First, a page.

Lanthanum carbonate oral powder: satisfaction, preference and adherence in French and Spanish patients with end-stage renal disease

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Background: Phosphate binders, such as lanthanum carbonate, control elevated serum-phosphate levels in patients with end-stage renal disease (ESRD). Lanthanum carbonate is available in oral powder and tablet form. The aim of this survey was to investigate satisfaction with, preference for, and adherence to lanthanum carbonate oral powder in patients with ESRD.

Scope: Patients from France and Spain who had been taking lanthanum carbonate powder for at least 4 weeks, and who had experience of other phosphate binders of any formulation, were asked to complete an online or telephone survey. Treatment satisfaction was measured using the Treatment Satisfaction Questionnaire for Medication-9; preference was measured using 5-point Likert scale agreement ratings; and adherence was measured using the Morisky Medication Adherence Scale-4. Data were evaluated using bivariate analyses.

Findings: Overall, 160 patients participated (80 per country). Lanthanum carbonate powder was reported to have a higher effectiveness rating (p<0.05), be more convenient (p<0.05), and provide a higher level of satisfaction (p<0.01) than previous binders. There was an overall preference for lanthanum carbonate powder over previous binders of any formulation (p<0.001). Adherence to medication was similar for all binders analysed: 66.3% of French patients adhered to lanthanum carbonate powder, and 65.0% adhered to previous binder treatment (p=not significant); 52.5% of Spanish patients adhered to lanthanum carbonate powder, and 56.3% adhered to previous binder treatment (p=not significant).

Limitations: The survey enrolled patients who had already experienced phosphate binders before the study began. Information on patient preferences for and adherence to previous phosphate binders was therefore based on the patients’ memories of these experiences, which may have been subject to change over time. Although most participants completed the online survey in this study, a telephone survey was used for individuals who could not access the online version; if only one method of data recording had been used, there may have been reduced variation in responses.

Conclusion: Patients with ESRD report increased satisfaction with and preference for lanthanum carbonate powder over other formulations, suggesting that lanthanum carbonate powder is more convenient and easier to use than other formulations.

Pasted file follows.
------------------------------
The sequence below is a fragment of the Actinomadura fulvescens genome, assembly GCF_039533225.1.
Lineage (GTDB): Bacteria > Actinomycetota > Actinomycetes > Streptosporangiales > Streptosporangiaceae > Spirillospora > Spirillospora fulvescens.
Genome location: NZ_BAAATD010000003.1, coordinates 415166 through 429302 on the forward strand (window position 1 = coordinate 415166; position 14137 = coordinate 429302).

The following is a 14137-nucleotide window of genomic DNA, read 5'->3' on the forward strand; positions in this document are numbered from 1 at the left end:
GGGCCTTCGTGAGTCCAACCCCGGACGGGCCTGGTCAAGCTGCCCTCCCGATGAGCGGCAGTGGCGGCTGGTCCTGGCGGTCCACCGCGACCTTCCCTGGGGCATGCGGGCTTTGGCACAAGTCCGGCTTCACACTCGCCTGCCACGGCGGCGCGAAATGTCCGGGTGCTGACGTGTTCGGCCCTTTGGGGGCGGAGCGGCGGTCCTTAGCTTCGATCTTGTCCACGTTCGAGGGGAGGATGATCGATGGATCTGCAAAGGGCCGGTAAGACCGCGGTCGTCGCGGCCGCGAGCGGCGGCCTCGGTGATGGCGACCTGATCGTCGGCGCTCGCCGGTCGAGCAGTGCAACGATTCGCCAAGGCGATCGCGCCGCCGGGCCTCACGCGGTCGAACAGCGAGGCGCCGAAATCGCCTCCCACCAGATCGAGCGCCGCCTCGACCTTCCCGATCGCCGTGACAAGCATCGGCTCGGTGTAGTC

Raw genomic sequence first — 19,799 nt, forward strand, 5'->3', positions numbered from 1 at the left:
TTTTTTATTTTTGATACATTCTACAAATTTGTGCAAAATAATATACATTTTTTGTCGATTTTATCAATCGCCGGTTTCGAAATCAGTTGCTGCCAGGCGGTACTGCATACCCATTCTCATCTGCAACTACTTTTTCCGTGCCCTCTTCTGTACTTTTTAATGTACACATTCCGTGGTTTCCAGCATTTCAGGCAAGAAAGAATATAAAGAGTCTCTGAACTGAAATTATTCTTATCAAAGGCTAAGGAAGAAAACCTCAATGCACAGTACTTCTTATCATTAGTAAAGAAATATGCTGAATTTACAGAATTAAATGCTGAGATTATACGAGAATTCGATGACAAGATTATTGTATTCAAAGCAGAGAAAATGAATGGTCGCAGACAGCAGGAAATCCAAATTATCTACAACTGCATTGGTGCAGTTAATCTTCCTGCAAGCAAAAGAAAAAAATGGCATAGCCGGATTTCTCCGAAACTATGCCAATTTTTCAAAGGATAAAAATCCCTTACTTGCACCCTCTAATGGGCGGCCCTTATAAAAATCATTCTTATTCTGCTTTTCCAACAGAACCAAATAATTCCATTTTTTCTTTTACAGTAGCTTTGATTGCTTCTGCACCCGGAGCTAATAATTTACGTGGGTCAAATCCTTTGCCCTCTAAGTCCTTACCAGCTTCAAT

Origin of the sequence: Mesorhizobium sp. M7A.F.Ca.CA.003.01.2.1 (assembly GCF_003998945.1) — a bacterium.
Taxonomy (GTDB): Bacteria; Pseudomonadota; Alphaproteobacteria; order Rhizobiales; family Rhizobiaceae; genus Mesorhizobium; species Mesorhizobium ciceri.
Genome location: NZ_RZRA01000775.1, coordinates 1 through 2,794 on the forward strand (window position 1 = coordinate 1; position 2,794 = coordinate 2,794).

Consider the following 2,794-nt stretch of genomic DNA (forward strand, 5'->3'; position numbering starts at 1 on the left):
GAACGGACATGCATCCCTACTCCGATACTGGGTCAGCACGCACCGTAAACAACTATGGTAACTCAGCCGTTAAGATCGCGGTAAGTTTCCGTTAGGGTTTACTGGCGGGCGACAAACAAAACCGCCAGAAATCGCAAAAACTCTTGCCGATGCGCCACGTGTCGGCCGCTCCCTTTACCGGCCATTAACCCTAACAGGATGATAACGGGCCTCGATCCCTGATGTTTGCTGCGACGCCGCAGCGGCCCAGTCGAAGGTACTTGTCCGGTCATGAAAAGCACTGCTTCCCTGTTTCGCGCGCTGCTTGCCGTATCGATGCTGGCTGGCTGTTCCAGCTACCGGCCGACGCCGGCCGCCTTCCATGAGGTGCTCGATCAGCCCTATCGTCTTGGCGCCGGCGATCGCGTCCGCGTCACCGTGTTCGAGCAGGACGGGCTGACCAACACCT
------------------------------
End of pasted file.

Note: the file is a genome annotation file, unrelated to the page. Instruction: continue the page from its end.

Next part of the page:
Keywords: chronic kidney failure, chronic renal insufficiency, lanthanum carbonate, medication adherence, patient preference, personal satisfaction, powders, phosphates.

Abbreviations: ESRD, end-stage renal disease; MMAS, Morisky Medication Adherence Scale; NS, not significant; SD, standard deviation; TSQM, Treatment Satisfaction Questionnaire for Medication

Citation: Keith M, de Sequera P, Clair F, Pedersini R. Lanthanum carbonate oral powder: satisfaction, preference and adherence in French and Spanish patients with end-stage renal disease. Drugs in Context 2016; 5: 212300. DOI: 10.7573/dic.212300

Disclosure and potential conflicts of interest: Michael Keith was an employee and a stock holder of Shire at the time of the study. Patricia de Sequera has no conflicts of interest to declare. François Clair has received funding from Shire. Riccardo Pedersini was an employee of Kantar Health at the time of the study and is currently an employee of RTI Health Solutions.

The International Committee of Medical Journal Editors (ICMJE) Potential Conflicts of Interests forms for the authors are available for download at:

Contributions: All named authors contributed to the conception of the work; the acquisition, analysis, and interpretation of the data; and drafting and revision of the manuscript. All named authors meet the ICMJE criteria for authorship for this manuscript, take responsibility for the integrity of the work as a whole, and have given final approval of the version to be published.

Acknowledgements: Medical writing support was provided by Noëlle L O’Regan PhD of PharmaGenesis London, London, UK, and was funded by Shire. The results were presented previously as a poster at the 52nd Congress of the European Renal Association – European Dialysis and Transplant Association (ERA-EDTA) in May 2015.

Funding declaration: This study was conducted by Kantar Health and funded by Shire Development LLC.

Compliance with ethics guidelines: All procedures followed were in accordance with the ethical standards of the responsible committee on human experimentation (institutional and national) and with the Helsinki Declaration of 1964, as revised in 2013. Informed consent was obtained from all patients for being included in the study.

Copyright: Copyright © 2016 Keith M, de Sequera P, Clair F, Pedersini R. Distributed under the terms of the Creative Commons License Deed CC BY NC ND 3.0, which allows anyone to copy, distribute, and transmit the article provided it is properly attributed in the manner specified below. No commercial use without permission.

Correct attribution: Copyright © 2016 Keith M, de Sequera P, Clair F, Pedersini R. Published by Drugs in Context under Creative Commons License Deed CC BY NC ND 3.0.

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Correspondence: Riccardo Pedersini, RTI Health Solutions, Travessera de Gracia 56, Atico 1, 08006 Barcelona, Spain. 

Provenance: Submitted, externally peer reviewed

Submitted: 29 July 2016; Peer review comments to author: 30 August 2016; Publication date: 14 October 2016

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